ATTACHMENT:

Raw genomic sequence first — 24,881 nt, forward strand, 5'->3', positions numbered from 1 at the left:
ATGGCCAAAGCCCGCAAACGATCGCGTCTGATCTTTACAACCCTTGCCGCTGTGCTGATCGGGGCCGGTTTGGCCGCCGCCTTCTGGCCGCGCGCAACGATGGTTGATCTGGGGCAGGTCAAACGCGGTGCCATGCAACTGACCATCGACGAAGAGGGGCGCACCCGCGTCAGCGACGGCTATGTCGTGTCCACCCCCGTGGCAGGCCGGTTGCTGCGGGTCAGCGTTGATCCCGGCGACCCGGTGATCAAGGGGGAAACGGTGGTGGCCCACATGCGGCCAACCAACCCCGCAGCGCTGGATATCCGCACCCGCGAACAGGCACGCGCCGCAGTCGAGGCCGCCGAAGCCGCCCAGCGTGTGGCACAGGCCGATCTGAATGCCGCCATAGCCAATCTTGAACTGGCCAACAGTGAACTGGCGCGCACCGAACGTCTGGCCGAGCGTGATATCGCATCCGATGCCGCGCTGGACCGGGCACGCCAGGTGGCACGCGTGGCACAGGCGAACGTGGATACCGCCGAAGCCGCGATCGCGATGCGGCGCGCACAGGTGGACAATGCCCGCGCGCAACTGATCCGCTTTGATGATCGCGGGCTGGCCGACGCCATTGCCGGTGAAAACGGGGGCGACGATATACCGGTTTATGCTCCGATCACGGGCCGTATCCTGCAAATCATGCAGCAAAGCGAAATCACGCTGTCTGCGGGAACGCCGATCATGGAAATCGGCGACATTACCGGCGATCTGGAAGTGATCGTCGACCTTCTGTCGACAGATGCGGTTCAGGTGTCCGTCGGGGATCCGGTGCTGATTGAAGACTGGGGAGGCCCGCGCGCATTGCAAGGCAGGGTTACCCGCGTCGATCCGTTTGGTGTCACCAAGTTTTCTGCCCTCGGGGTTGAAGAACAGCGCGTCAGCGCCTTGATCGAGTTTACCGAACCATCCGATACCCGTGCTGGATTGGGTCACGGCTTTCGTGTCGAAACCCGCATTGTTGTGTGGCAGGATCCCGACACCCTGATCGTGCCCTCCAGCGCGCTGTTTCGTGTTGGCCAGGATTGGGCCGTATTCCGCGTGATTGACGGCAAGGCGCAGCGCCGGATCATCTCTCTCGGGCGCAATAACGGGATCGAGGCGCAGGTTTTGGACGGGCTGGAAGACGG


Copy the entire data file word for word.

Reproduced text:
Raw genomic sequence first — 24,881 nt, forward strand, 5'->3', positions numbered from 1 at the left:
ATGGCCAAAGCCCGCAAACGATCGCGTCTGATCTTTACAACCCTTGCCGCTGTGCTGATCGGGGCCGGTTTGGCCGCCGCCTTCTGGCCGCGCGCAACGATGGTTGATCTGGGGCAGGTCAAACGCGGTGCCATGCAACTGACCATCGACGAAGAGGGGCGCACCCGCGTCAGCGACGGCTATGTCGTGTCCACCCCCGTGGCAGGCCGGTTGCTGCGGGTCAGCGTTGATCCCGGCGACCCGGTGATCAAGGGGGAAACGGTGGTGGCCCACATGCGGCCAACCAACCCCGCAGCGCTGGATATCCGCACCCGCGAACAGGCACGCGCCGCAGTCGAGGCCGCCGAAGCCGCCCAGCGTGTGGCACAGGCCGATCTGAATGCCGCCATAGCCAATCTTGAACTGGCCAACAGTGAACTGGCGCGCACCGAACGTCTGGCCGAGCGTGATATCGCATCCGATGCCGCGCTGGACCGGGCACGCCAGGTGGCACGCGTGGCACAGGCGAACGTGGATACCGCCGAAGCCGCGATCGCGATGCGGCGCGCACAGGTGGACAATGCCCGCGCGCAACTGATCCGCTTTGATGATCGCGGGCTGGCCGACGCCATTGCCGGTGAAAACGGGGGCGACGATATACCGGTTTATGCTCCGATCACGGGCCGTATCCTGCAAATCATGCAGCAAAGCGAAATCACGCTGTCTGCGGGAACGCCGATCATGGAAATCGGCGACATTACCGGCGATCTGGAAGTGATCGTCGACCTTCTGTCGACAGATGCGGTTCAGGTGTCCGTCGGGGATCCGGTGCTGATTGAAGACTGGGGAGGCCCGCGCGCATTGCAAGGCAGGGTTACCCGCGTCGATCCGTTTGGTGTCACCAAGTTTTCTGCCCTCGGGGTTGAAGAACAGCGCGTCAGCGCCTTGATCGAGTTTACCGAACCATCCGATACCCGTGCTGGATTGGGTCACGGCTTTCGTGTCGAAACCCGCATTGTTGTGTGGCAGGATCCCGACACCCTGATCGTGCCCTCCAGCGCGCTGTTTCGTGTTGGCCAGGATTGGGCCGTATTCCGCGTGATTGACGGCAAGGCGCAGCGCCGGATCATCTCTCTCGGGCGCAATAACGGGATCGAGGCGCAGGTTTTGGACGGGCTGGAAGACGG